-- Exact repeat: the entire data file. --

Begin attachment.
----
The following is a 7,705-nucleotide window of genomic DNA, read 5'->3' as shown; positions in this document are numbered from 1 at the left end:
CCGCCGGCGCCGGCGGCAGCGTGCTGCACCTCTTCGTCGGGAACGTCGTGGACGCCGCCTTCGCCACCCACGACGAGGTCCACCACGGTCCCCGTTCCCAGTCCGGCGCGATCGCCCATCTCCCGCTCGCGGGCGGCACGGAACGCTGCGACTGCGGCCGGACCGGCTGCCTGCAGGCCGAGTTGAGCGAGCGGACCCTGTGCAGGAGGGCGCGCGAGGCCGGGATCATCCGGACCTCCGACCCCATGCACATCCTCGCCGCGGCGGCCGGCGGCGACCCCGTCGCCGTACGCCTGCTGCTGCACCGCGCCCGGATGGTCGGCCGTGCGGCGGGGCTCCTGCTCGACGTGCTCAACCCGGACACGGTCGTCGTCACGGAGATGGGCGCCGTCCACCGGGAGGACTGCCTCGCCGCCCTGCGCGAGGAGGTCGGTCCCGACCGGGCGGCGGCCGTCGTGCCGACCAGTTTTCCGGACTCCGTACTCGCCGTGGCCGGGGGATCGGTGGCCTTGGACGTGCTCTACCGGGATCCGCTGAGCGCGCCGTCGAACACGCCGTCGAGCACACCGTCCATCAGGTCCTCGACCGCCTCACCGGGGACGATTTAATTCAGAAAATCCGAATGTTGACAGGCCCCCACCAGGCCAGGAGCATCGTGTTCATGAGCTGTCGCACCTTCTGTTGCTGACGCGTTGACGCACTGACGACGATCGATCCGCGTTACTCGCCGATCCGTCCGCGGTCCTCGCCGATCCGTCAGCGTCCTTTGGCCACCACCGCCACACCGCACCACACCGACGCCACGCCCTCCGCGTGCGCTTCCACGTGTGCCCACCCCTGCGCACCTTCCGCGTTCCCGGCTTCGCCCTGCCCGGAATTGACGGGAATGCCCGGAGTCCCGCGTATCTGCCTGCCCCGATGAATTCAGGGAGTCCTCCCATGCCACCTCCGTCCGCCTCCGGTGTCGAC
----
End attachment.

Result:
The following is a 7,705-nucleotide window of genomic DNA, read 5'->3' as shown; positions in this document are numbered from 1 at the left end:
CCGCCGGCGCCGGCGGCAGCGTGCTGCACCTCTTCGTCGGGAACGTCGTGGACGCCGCCTTCGCCACCCACGACGAGGTCCACCACGGTCCCCGTTCCCAGTCCGGCGCGATCGCCCATCTCCCGCTCGCGGGCGGCACGGAACGCTGCGACTGCGGCCGGACCGGCTGCCTGCAGGCCGAGTTGAGCGAGCGGACCCTGTGCAGGAGGGCGCGCGAGGCCGGGATCATCCGGACCTCCGACCCCATGCACATCCTCGCCGCGGCGGCCGGCGGCGACCCCGTCGCCGTACGCCTGCTGCTGCACCGCGCCCGGATGGTCGGCCGTGCGGCGGGGCTCCTGCTCGACGTGCTCAACCCGGACACGGTCGTCGTCACGGAGATGGGCGCCGTCCACCGGGAGGACTGCCTCGCCGCCCTGCGCGAGGAGGTCGGTCCCGACCGGGCGGCGGCCGTCGTGCCGACCAGTTTTCCGGACTCCGTACTCGCCGTGGCCGGGGGATCGGTGGCCTTGGACGTGCTCTACCGGGATCCGCTGAGCGCGCCGTCGAACACGCCGTCGAGCACACCGTCCATCAGGTCCTCGACCGCCTCACCGGGGACGATTTAATTCAGAAAATCCGAATGTTGACAGGCCCCCACCAGGCCAGGAGCATCGTGTTCATGAGCTGTCGCACCTTCTGTTGCTGACGCGTTGACGCACTGACGACGATCGATCCGCGTTACTCGCCGATCCGTCCGCGGTCCTCGCCGATCCGTCAGCGTCCTTTGGCCACCACCGCCACACCGCACCACACCGACGCCACGCCCTCCGCGTGCGCTTCCACGTGTGCCCACCCCTGCGCACCTTCCGCGTTCCCGGCTTCGCCCTGCCCGGAATTGACGGGAATGCCCGGAGTCCCGCGTATCTGCCTGCCCCGATGAATTCAGGGAGTCCTCCCATGCCACCTCCGTCCGCCTCCGGTGTCGAC